[Paleopsych] NYT: Experts Give Scientists Roadmap on Nanotechnology Research
checker at panix.com
Mon Oct 10 01:07:08 UTC 2005
Experts Give Scientists Roadmap on Nanotechnology Research
By BARNABY FEDER
Little is known so far about whether materials being invented by
nanotechnology researchers can be hazardous to humans and if so,
under what conditions.
But at least toxicologists studying such questions now have a broad
roadmap from a government-sponsored panel of experts on how to
Formally titled Principles for characterizing the potential human
health effects from exposure to nanomaterials: elements of a screening
strategy, the 85 page report, along with supporting documents, was
published yesterday on the website of Particle and Fibre Toxicology,
an online scientific journal.
This is just looking at the human health effects, not how to test the
impact on the broader environment, said Barbara Karn, an environmental
scientist at the Environmental Protection Agency, the sponsor of the
study. Thats also very important but eco-toxicity involves different
types of tests.
Nanotechnology is a collection of processing skills and products in
which crucial dimensions are measured in nanometers, or billionths of
a meter, a scale so tiny that molecular forces affect behavior. The
report is concerned with materials, either natural or manmade, with at
least one dimension smaller than 100 nanometers that is crucial to
Nanoscale materials often behave differently than the same materials
in larger sizes. That gives them valuable new attributes like unusual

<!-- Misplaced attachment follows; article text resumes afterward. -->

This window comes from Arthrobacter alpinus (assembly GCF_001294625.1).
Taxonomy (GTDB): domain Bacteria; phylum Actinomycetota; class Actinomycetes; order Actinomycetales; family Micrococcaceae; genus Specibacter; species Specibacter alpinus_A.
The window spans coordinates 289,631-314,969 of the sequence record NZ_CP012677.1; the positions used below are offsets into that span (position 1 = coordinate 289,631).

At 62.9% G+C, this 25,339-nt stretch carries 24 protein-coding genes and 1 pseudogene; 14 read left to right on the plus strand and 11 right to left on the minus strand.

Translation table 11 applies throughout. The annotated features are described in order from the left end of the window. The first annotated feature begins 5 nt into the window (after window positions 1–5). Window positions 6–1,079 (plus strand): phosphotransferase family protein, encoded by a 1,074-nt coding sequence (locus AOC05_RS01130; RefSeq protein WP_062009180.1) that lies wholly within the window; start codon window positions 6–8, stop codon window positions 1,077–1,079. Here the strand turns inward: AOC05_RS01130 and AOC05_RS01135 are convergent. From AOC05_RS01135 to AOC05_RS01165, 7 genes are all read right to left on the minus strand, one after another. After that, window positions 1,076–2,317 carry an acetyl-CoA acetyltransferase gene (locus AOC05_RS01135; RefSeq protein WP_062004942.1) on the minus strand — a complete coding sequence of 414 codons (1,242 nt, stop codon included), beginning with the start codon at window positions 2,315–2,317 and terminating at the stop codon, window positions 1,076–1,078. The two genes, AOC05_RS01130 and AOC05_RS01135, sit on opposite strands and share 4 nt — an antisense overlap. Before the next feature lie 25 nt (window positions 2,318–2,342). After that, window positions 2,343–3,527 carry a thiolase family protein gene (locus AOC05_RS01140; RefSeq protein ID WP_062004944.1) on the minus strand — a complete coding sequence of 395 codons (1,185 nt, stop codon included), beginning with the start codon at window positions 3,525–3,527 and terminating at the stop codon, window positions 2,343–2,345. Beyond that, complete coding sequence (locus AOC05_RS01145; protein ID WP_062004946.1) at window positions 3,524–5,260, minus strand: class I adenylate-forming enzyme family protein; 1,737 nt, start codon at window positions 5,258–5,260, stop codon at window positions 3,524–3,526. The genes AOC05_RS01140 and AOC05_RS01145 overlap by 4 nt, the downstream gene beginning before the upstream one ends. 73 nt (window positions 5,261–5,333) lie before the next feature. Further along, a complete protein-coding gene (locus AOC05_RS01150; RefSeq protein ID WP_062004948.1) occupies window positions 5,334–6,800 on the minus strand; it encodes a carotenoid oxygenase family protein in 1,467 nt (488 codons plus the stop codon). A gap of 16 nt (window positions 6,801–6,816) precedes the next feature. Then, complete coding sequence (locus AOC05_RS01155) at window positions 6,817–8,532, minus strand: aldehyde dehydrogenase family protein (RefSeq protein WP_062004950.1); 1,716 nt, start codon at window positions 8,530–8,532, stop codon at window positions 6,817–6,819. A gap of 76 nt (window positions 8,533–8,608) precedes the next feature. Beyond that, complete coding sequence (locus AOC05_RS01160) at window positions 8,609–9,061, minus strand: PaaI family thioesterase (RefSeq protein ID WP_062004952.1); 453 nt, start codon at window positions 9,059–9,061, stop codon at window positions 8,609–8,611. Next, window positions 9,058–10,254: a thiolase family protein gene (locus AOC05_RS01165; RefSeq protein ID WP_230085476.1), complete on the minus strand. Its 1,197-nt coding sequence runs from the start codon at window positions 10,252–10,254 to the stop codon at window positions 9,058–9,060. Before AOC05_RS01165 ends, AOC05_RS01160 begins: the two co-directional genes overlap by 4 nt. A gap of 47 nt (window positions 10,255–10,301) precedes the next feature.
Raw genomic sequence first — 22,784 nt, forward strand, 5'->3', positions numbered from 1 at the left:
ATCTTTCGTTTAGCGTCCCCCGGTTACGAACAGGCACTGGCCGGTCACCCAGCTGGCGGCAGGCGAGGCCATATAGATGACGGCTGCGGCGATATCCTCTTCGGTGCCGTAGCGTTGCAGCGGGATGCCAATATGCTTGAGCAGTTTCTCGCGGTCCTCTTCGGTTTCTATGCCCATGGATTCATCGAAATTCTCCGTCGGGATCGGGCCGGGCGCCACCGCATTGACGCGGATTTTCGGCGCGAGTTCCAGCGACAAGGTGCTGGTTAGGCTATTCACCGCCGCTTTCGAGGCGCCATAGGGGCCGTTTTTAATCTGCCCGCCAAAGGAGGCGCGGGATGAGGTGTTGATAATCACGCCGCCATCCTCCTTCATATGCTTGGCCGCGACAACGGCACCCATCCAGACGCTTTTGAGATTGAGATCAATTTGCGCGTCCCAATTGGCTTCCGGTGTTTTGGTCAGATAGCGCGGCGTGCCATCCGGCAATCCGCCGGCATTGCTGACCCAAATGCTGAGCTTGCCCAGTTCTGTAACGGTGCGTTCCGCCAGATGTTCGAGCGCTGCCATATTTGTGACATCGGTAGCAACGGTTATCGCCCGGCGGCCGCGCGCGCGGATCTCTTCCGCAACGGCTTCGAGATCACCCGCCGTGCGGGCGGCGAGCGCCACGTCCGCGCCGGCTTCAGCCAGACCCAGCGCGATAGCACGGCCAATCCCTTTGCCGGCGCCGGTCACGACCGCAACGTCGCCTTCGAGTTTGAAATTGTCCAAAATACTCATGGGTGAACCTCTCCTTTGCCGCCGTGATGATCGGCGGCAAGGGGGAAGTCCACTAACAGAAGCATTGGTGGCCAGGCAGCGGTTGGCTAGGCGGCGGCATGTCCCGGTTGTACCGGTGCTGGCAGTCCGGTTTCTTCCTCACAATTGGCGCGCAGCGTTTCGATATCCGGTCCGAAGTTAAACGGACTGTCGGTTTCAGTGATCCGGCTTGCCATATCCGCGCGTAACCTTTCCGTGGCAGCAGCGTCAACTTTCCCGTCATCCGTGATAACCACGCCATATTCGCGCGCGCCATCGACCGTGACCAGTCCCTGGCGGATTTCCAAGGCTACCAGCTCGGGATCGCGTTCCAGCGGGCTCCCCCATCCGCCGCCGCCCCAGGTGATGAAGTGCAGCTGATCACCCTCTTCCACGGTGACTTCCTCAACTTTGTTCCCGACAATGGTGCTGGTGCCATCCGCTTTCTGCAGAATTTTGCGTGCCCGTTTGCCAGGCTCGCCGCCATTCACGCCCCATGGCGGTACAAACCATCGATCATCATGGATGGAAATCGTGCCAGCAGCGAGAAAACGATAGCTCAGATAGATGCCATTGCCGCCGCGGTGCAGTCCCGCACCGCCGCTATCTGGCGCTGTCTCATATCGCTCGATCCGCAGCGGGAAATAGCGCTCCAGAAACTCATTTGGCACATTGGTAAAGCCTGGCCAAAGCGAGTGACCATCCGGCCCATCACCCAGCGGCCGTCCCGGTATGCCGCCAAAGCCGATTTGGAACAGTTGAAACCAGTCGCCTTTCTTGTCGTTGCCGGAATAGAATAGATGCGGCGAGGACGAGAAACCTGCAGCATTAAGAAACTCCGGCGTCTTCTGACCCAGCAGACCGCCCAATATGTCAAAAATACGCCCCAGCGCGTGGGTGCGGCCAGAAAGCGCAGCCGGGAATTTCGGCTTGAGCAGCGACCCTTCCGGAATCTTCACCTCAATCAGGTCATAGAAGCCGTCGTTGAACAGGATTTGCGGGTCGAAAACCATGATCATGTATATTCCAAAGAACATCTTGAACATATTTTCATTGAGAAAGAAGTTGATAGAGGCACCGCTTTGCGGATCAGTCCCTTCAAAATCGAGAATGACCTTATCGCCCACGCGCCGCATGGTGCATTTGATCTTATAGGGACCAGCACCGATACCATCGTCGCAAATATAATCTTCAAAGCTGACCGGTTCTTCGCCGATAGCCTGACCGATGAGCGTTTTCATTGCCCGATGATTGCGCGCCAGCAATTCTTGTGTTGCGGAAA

strength or electrical characteristics, but it also raises questions
about whether new products incorporating them might be unexpectedly
Hundreds of products embodying nanotechnology, including consumer
items like invisible sunscreens and stain-resistant clothing are
already in use. But exploitation of the technology is still in its
early stages and the quantities of nanomaterials in production are
The lead author on the toxicology report is Günter Oberdörster, a
toxicologist at the University of Rochester whose research has
demonstrated that some nanoscale materials can migrate from the nose
into the brain. He, Ms. Karn and the other 13 authors of the report
cited a wide range of studies suggesting that nanoscale products may
pose new health hazards.
The report focuses primarily on just one half of the risk the likely
toxic impact of nanoparticles in the body. There is little comment on
how to study the second crucial issue, the actual risk of exposure,
because there are currently few instances where people are directly
exposed to the new materials.
The report emphasizes the need to characterize the particles in
numerous ways, including shape, surface area, electrical
characteristics and how likely they are to quickly form clumps that
interact with the body differently than separate particles. It also
describes a variety of tests for studying the impact of the materials
on different organs and to test the different impacts of eating,
breathing or touching the particles.
The detail in the report highlights why toxicology research generally
moves at a glacial pace compared to new product development. That
discrepancy has led some critics of nanotechnology to call for strict
government regulation or moratoriums on the introduction of products
based on the technology. But advocates for the technology say that the
report released yesterday is one of many signs that development is
moving along with reasonable caution.
Its extraordinary that so much attention is being paid to health and
safety risks at this early stage of development, said Michael R.
Pontrelli, a lawyer in Boston who has been studying potential
liability issues with the technology.
The report does not propose any kinds of tests that are not already
familiar to toxicologists, according to Ms. Karn. This is the way to
identify health impacts on humans, she said. We were not looking for
methods that would show why the particles had those effects. You might
need nanoscale tests for that.
More information about the paleopsych